Trees Shaping the Global Greenhouse Gas Dynamics

20.08.2018
Blog

There is a vast body of literature on trees’ role in tackling the greenhouse effect, especially by reducing CO2 emissions. As is known, during the Northern winter, as our green friends hibernate, the CO2 levels skyrocket globally. When summer finally arrives in the North, forests get back to work and absorb a huge cloud of CO2, bringing the levels down. Trees, in other words, have always been one of our main allies in battling the greenhouse effect. 

Did you know that trees have an important role in the exchange of methane, as well? According to recent research, it is not just livestock and rice plantations, et cetera, that release methane – plants do it too.

The volume of methane emissions from forest and plants seems lower, but significant nonetheless: up to 10-30% of the world’s total emissions. If true, this will require thorough examination and repair to our annual methane budgets

Boreal Forests as CH4 Source

 For this article, we interviewed Iikka Haikarainen, a doctoral student in Environmental Soil Science at Helsinki University’s Department of Agricultural Sciences. Haikarainen is part of a research group that focuses on emissions of CH4 (methane) from trees in boreal forest ecosystems. They are currently conducting research on greenhouse gases from soil and tree bark in Sweden.

Methane_emissions1

Generally, boreal forests have been conceived as an important methane sink, but Haikarainen’s research might prove us all wrong. The purpose of their research is to gain a deeper insight into the role of forests as methane source, which previous research has not placed much importance on. Their results point out that boreal forests might, in fact, have a more notable role in the global atmospheric methane budget than we thought.

The group is using Gasmet’s DX4040 gas analyzer for measurements in the forests of Sweden, and we were very eager to hear how their research was getting along, and how it was in line with the bigger picture of understanding the climate change.

Greenhouse Gas Emissions from Trees Are Common

Researchers have realized that especially in tropical rainforests, methane emissions from trees are, in fact, quite significant. In Haikarainen’s research, the measured greenhouse gas emissions remain lower, as they focus on the Boreal vegetation zone in the Northern hemisphere. He adds that in spite of methane exchange from tree trunks being lower than in the tropic, the phenomenon is taking place in wetlands in colder climate zones as well.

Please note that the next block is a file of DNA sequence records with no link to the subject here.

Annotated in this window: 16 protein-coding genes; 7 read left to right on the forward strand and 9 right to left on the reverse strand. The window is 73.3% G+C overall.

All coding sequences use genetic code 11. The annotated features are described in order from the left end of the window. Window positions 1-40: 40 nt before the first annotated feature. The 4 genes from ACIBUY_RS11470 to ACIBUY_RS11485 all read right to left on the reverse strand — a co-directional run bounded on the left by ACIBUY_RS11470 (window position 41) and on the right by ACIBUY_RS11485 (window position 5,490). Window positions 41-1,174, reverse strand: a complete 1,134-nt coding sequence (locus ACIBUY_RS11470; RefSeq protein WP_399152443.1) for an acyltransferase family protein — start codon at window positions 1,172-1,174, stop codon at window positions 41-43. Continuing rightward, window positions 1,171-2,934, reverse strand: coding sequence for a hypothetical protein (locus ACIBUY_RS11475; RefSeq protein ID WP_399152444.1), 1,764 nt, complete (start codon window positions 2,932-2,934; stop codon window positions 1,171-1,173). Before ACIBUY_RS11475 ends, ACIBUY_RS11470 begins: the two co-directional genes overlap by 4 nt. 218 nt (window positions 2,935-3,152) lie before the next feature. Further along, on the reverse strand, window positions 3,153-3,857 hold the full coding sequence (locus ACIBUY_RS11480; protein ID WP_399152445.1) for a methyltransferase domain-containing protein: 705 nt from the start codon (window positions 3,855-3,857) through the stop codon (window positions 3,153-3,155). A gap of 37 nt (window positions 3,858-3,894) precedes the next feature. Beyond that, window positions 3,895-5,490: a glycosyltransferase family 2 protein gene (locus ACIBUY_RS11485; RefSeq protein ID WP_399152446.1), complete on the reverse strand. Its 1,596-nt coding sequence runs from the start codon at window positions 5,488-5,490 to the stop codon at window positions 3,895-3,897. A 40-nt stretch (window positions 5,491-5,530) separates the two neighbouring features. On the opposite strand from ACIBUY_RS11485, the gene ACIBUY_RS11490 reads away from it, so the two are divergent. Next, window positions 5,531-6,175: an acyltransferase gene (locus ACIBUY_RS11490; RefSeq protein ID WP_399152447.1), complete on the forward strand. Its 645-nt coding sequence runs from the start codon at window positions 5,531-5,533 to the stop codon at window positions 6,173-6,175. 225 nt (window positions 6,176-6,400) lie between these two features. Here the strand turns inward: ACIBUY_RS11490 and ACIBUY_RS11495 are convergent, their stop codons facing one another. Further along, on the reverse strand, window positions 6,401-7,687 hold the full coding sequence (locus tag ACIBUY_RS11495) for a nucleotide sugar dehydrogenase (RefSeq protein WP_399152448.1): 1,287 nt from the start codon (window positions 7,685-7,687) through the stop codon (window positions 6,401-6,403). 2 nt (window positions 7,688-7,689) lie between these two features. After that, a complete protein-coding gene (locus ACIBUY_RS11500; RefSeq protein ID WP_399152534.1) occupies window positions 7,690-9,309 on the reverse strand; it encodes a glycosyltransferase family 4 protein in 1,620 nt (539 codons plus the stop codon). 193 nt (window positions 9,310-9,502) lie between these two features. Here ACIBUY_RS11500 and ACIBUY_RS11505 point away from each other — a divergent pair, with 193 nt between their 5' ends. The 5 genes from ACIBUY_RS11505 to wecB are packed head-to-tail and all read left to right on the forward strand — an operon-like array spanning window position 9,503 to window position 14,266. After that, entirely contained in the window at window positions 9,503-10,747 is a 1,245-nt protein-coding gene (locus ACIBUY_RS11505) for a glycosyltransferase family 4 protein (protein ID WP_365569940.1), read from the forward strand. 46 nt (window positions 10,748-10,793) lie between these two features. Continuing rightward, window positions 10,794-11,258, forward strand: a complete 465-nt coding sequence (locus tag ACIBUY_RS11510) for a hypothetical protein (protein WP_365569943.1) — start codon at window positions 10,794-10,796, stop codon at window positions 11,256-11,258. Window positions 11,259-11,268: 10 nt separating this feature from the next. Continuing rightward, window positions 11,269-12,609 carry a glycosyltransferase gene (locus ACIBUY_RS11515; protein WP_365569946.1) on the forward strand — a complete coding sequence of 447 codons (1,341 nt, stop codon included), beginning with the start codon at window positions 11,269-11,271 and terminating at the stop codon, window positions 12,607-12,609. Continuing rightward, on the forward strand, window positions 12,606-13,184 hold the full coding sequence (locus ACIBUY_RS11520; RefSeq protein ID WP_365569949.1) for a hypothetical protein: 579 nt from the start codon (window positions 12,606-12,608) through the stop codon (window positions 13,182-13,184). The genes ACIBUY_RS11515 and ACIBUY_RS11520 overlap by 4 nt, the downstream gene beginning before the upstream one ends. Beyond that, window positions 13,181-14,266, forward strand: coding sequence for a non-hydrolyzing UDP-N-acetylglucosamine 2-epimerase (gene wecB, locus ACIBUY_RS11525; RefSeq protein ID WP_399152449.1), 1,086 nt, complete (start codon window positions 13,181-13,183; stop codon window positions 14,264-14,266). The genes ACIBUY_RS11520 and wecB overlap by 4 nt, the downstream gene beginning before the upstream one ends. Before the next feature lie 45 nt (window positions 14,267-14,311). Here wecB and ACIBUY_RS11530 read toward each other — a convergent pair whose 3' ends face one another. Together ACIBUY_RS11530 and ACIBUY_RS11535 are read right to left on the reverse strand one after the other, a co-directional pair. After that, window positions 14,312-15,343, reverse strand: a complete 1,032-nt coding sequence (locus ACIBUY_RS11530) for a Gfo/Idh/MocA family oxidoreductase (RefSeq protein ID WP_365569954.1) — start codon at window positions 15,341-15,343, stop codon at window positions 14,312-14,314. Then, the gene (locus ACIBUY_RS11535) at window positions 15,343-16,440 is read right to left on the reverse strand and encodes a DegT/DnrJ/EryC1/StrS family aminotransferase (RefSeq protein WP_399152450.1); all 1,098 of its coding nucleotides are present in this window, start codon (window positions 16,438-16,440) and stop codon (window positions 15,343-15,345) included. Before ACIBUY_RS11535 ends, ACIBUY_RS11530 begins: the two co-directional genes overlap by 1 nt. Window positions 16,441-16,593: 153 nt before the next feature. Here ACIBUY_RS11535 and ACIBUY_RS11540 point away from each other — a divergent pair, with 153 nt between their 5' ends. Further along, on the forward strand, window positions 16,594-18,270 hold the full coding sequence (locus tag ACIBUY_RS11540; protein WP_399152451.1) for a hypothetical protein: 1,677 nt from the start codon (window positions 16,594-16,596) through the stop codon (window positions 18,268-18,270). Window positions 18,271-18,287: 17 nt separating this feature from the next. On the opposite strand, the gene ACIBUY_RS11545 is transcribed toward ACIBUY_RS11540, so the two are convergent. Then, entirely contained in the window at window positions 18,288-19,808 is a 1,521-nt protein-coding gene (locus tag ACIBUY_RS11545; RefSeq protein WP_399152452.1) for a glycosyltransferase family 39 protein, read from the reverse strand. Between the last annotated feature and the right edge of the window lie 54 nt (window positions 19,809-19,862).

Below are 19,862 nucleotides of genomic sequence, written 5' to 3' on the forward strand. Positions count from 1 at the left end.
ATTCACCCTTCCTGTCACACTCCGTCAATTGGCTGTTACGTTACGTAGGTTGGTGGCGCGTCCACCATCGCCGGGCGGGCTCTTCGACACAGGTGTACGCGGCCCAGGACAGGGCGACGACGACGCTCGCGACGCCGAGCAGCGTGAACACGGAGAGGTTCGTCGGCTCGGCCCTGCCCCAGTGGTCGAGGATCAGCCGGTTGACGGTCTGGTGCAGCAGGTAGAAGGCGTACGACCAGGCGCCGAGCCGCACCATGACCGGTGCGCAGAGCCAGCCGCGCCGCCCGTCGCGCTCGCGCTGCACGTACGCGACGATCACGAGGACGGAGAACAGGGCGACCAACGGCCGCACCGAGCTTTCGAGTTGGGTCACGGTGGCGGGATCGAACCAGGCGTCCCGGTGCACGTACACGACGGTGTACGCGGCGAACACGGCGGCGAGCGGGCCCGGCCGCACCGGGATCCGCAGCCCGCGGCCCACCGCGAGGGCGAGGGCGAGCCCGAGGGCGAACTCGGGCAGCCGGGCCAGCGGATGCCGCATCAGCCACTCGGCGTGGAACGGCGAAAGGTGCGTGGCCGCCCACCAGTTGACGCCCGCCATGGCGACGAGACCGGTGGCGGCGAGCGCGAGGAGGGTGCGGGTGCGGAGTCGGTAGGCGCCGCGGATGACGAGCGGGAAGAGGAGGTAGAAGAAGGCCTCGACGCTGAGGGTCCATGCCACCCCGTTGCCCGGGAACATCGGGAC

”Even though we know relatively little about the methane exchange in trees, there definitely is a lot of fluctuation between different vegetation zones and even between forest stands (a smaller unity of trees that share common characteristics)”, he explains. 

Methane Needs Low Water Table Level

According to Haikarainen, the methane that forests release develops in the anaerobic circumstances in the soil, where there is very little oxygen. These kinds of premises exist, for example, in woody marshlands where the water table level (WTL) stays fairly close to the Earth’s surface, approximately 5-30 cm deep. 

From these anaerobic circumstances in the soil, methane then starts to make its way to the root system and gets absorbed in the trunk as part of the natural oxygen exchange. It slowly rises up in the trunk towards the leaves, where it finally gets discharged as methane emissions.

Haikarainen adds that according to some findings, methane might even develop inside the tree. It is produced by the microorganisms that produce methane as the by-product of their methanogenic activity.

“In addition to CO2 and CH4, nitrous oxide (N2O) measurements are also getting in the mix in the study of greenhouse gas dynamics”, he explains.

Measurements with DX4040

Haikarainen’s research group chose DX4040 for measuring the gases due to its multicomponent capability. It was vital for the research that they were able to measure all three gases, CH4, CO2 and N20, simultaneously.

What is more, taking into consideration that the group worked outdoors, portability of the DX4040 was an asset. Upon measuring, the DX4040 analyzer was calibrated and placed on the ground near the subject. The analyzer was then attached to the tree trunk with siphons, which, in turn, were attached to the branches and leaves, where the gas concentrations were measured.

Methane_emissions2


New Horizons of Greenhouse Gas Dynamics

What kind of results is the research group expecting to get? According to Haikarainen, they hope to indicate that water table level (WTL) and temperature of the soil are the two main factors affecting the amount of methane trees release. In practice, the water table level dictates the location of the anaerobic activity in the soil. The deeper the WTL, the less likely the roots are to reach down to the pockets of methane in the soil.

As stated, methane emissions from trees might shape the way we think about the greenhouse gas dynamics all in all. Research such as Haikarainen’s, offers valuable and fresh information on natural greenhouse gases, and helps us connect the dots in the complex puzzle of climate change. What is more, that as the research develops, we need to be ready to take rapid action in adjusting the annual greenhouse gas budgets globally.

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Soil Flux Measurements Report

This study report compares six different technologies for measurements of greenhouse gases (GHGs) from the soil. Read the report and find out the agreement between different measurement technologies and suitabilities for GHG flux measurements from soil!

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